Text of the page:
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Teaching and Learning

Home  >  Teaching and Learning  >  Writing Workbooks  >  High School
Creation Myth Writing Exercise
By Douglas Blankensop

In 1974, at the beginning of my career in teaching my host teacher, Nel Simmons, gave me the germ idea for this exercise. Originally the assignment was much more formless. A Creation Myth of at least five pages was all that was asked for. Now my students read and write a variety of world creation accounts including the Judeo Christian story in Genesis. After a paraphrase of the Genesis account and after reading the first half of Joseph Campbell's Hero with a Thousand Faces, students are given a handout and told to let their imagination run free. The handout is also a form of rubric that helps to define grading criteria. Sometimes I have the students use illustrations or photomontages to accompany the assignment. At the completion of the assignment the myths are read aloud to the class, graded and returned. Sometimes the best myths are posted. It has a twenty-five plus year track record of success. Native American myths are short and particularly effective.

A myth has been defined as " . . . a story embodying and declaring a pattern of relationship between humanity, other forms of life, and the environment" (R. J. Stewart). As such, myths and creation accounts and stories help to provide a unifying framework for the people who believe, either literally or figuratively, in this shared account. It is not a falsehood or an unscientific lie; rather, it is a poetic and shared vision.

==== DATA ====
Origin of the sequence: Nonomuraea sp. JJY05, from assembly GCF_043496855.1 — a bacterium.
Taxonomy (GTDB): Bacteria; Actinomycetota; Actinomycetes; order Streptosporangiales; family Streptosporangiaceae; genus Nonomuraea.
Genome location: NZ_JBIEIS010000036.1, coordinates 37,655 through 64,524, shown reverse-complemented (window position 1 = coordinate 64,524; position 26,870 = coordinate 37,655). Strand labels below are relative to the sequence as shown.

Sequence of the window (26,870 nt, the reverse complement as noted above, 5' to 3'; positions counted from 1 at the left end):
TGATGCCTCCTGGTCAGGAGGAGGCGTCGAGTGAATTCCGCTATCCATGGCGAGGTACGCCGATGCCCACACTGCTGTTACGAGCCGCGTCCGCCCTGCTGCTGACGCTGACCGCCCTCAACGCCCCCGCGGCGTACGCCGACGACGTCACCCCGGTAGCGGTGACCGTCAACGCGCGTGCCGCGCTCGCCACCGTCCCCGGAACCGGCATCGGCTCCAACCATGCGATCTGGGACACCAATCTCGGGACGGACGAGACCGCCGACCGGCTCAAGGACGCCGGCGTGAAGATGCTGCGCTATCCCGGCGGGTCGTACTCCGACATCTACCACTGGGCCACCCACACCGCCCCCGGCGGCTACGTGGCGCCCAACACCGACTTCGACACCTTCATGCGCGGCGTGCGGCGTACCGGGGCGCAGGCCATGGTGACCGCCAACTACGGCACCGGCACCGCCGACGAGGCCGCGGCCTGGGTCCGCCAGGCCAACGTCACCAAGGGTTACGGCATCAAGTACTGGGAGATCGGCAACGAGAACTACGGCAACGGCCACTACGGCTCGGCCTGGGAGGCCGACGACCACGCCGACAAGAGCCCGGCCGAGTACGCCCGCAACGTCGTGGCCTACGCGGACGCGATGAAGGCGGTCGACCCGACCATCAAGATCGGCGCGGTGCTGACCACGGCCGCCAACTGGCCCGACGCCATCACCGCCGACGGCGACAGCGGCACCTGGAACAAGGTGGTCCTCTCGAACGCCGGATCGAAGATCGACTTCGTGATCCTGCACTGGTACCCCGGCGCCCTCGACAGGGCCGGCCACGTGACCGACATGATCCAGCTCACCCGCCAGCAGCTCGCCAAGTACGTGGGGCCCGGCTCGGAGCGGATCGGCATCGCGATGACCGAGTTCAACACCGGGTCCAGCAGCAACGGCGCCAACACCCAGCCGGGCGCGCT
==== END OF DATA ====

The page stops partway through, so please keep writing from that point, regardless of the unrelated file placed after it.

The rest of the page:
Some of these mythic elements that derive from the Oral Tradition are: 1) The use of repetition for emphasis and ease of recall; 2) The use of poetic devices such as alliteration, personification, metaphor and simile, and symbolism; 3) A concern with numbers, often times repeated; 4) The power of "The Word" (Logos) and the subsequent use of concrete nouns to label important elements (both human and non-human).

Your creation myth story should include some of the above highlighted elements along with:

  1. How evil and death entered the world.
  2. How and why a mate was created for the first human.
  3. What is the relationship between humans and other forms of created life? Are humans above the cyclical scheme of the natural world, or are they part of this organic cycle?
  4. Is the created world static, or evolving or devolving?
  5. Was the world / universe created out of something or nothing? What was this something? Was the original material undifferentiated, chaotic, or . . .?

About the Author: Douglas Blankensop is an English teacher at Anchorage East High School.

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